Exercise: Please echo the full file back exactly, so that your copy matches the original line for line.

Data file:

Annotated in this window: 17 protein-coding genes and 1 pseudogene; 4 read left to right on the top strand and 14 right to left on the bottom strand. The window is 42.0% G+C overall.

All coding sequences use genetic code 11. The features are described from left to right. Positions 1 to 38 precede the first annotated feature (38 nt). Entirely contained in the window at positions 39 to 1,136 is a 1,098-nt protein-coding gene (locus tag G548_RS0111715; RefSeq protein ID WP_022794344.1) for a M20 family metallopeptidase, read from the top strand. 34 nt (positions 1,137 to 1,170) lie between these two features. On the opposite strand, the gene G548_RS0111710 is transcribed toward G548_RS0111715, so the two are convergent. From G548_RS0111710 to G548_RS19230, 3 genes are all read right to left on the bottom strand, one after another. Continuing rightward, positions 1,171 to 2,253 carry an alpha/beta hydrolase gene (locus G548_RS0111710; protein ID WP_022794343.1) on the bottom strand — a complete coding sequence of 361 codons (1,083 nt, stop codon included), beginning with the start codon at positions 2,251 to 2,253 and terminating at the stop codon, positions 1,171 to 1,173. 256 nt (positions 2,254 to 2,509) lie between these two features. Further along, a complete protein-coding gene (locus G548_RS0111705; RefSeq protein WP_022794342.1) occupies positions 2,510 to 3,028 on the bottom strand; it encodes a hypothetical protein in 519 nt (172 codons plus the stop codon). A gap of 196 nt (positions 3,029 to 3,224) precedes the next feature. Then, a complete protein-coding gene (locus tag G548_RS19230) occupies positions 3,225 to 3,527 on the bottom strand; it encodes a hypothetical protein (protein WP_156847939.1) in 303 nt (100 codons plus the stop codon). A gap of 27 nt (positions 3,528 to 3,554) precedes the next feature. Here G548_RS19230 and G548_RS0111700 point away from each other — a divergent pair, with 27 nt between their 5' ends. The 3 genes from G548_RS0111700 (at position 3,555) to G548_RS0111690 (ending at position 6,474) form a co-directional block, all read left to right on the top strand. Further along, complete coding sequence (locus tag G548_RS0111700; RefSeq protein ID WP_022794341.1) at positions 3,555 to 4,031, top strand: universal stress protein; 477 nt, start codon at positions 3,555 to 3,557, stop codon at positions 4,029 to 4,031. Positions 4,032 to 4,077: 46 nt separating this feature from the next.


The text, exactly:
Annotated in this window: 17 protein-coding genes and 1 pseudogene; 4 read left to right on the top strand and 14 right to left on the bottom strand. The window is 42.0% G+C overall.

All coding sequences use genetic code 11. The features are described from left to right. Positions 1 to 38 precede the first annotated feature (38 nt). Entirely contained in the window at positions 39 to 1,136 is a 1,098-nt protein-coding gene (locus tag G548_RS0111715; RefSeq protein ID WP_022794344.1) for a M20 family metallopeptidase, read from the top strand. 34 nt (positions 1,137 to 1,170) lie between these two features. On the opposite strand, the gene G548_RS0111710 is transcribed toward G548_RS0111715, so the two are convergent. From G548_RS0111710 to G548_RS19230, 3 genes are all read right to left on the bottom strand, one after another. Continuing rightward, positions 1,171 to 2,253 carry an alpha/beta hydrolase gene (locus G548_RS0111710; protein ID WP_022794343.1) on the bottom strand — a complete coding sequence of 361 codons (1,083 nt, stop codon included), beginning with the start codon at positions 2,251 to 2,253 and terminating at the stop codon, positions 1,171 to 1,173. 256 nt (positions 2,254 to 2,509) lie between these two features. Further along, a complete protein-coding gene (locus G548_RS0111705; RefSeq protein WP_022794342.1) occupies positions 2,510 to 3,028 on the bottom strand; it encodes a hypothetical protein in 519 nt (172 codons plus the stop codon). A gap of 196 nt (positions 3,029 to 3,224) precedes the next feature. Then, a complete protein-coding gene (locus tag G548_RS19230) occupies positions 3,225 to 3,527 on the bottom strand; it encodes a hypothetical protein (protein WP_156847939.1) in 303 nt (100 codons plus the stop codon). A gap of 27 nt (positions 3,528 to 3,554) precedes the next feature. Here G548_RS19230 and G548_RS0111700 point away from each other — a divergent pair, with 27 nt between their 5' ends. The 3 genes from G548_RS0111700 (at position 3,555) to G548_RS0111690 (ending at position 6,474) form a co-directional block, all read left to right on the top strand. Further along, complete coding sequence (locus tag G548_RS0111700; RefSeq protein ID WP_022794341.1) at positions 3,555 to 4,031, top strand: universal stress protein; 477 nt, start codon at positions 3,555 to 3,557, stop codon at positions 4,029 to 4,031. Positions 4,032 to 4,077: 46 nt separating this feature from the next.